In The Young Driver Training Limited v HMRC [2023] TC08748, the First Tier Tribunal (FTT) found that the appellant was not making supplies that included the right to admission and so was unable to take advantage of the temporary reduced VAT rate introduced during the pandemic.

  • The appellant, The Young Driver Training Limited (Young Driver) was established in 2009 and provides ‘driving experiences for under 17 years olds’. The main component of the business is providing children under the age of 17 with driving lessons on private land, such as large car parks and exhibition centre grounds.
  • Admission into the driving area is reserved for those driving. Anyone accompanying the under 17-year-old has to wait in a separate area.
  • During the pandemic, the government introduced a temporary Reduced rate of VAT of 5% to help the hospitality trade.
  • When the announcement was made, the appellant changed the SIC code and Business Activity on the VAT registration. The SIC code changed from 96090 (Other personal services n.e.c.) to 93210 (Activities of amusement parks and theme parks). The business activity changed from “Other Personal Services not elsewhere classified- Provision of driving lessons off the highway for under 17-year-olds” to “Driving experience for under 17-year-olds”.
  • The business started applying the reduced rate from July 2021, although their adviser was not able to confirm this was the correct treatment with HMRC.
  • In May 2021, HMRC issued assessments for the VAT periods 09/2020 and 12/2020 and a decision in relation to the period 03/2021, where the reduced rate was rejected. This was subject to a Statutory Review which upheld the rejection.
  • Young Driver Appealed to the FTT.

The FTT held that whether or not the business could use the reduced rate depended on the Supplies falling within Group 16, Part II, Sch 7A VATA 1994. In order to fall within this group, the supplies must meet two criteria:

  • The supply must be of a ‘right of admission’.
  • The venue or event must fall within the list provided in Group 16, or be of sufficient similarity.

In considering the supplies of Young Driver, the FTT found:

  • The supply was not a right of admission. Instead, it was a package of benefits, including tuition, supervision and a vehicle. There was admission to a fenced-off area, but without the rest of the package, there would be no experience.
  • Whilst the experience was not driving lessons to the extent that the child could pass the actual driving test, they were still learning the rules of the road and the main supply was clearly that of driving tuition.
  • Even if there was a right of admission, the venue or event needed to fall within Group 16 (or similar) and it did not. The appellant contended that the experience was similar to a funfair or circus. Using the Organisation for Economic Co-operation and Development (OECD) definitions, the court held that these were places where the customers could wander freely and view/watch/take part in a number of attractions. This is not the case for the driving experience. Moreover, the experience is not similar to a dodgems ride.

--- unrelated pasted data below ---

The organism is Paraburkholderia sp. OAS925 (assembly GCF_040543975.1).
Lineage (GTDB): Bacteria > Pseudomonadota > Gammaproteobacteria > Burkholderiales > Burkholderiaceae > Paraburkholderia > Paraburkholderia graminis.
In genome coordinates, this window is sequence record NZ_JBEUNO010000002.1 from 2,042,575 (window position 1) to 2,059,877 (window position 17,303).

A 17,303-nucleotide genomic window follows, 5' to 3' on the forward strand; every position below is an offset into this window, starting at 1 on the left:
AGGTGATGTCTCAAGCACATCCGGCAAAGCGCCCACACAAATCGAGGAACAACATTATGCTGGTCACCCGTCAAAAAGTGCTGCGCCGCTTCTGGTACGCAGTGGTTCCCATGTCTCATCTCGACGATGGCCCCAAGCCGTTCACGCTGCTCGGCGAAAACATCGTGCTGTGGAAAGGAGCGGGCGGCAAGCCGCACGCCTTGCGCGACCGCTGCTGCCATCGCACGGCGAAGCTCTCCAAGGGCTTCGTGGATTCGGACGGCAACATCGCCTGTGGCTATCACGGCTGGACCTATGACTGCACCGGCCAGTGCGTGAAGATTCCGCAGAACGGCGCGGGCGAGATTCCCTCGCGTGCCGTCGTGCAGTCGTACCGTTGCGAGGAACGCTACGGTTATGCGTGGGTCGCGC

The appellant also argued that the principle of fiscal neutrality applied, which seeks to prevent similar goods and services which are in competition with each other from being treated differently for VAT. In order for the principle to apply, the court would need to find that the driving experiences were viewed as similar to those in Group 16 by the typical consumer. As it had already been decided that the two were not similar, this argument was rejected.

The appeal was dismissed.

Useful guides on the topic

Covid-19: Reduced rate VAT 
The temporary cut to the rate of VAT on food, accommodation and entry fees to attractions from 20% to 5%, introduced in July 2020, is extended by Finance Act 2021 until 30 September 2021. An increased reduced rate of 12.5% applies between 1 October 2021 and 31 March 2022. 

How to appeal an HMRC decision
Disagree with an HMRC decision? How to appeal, what type of decision can you appeal and what are your different options when you disagree with HMRC? What are the key steps in making an appeal?

Goods or services for VAT
What are goods and what are services for VAT? The answer may have an impact on the time of supply, the place of supply and in some cases the rate of the supply. The answer is not always as straightforward as it may seem.

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The Young Driver Training Limited v HMRC [2023] TC08748

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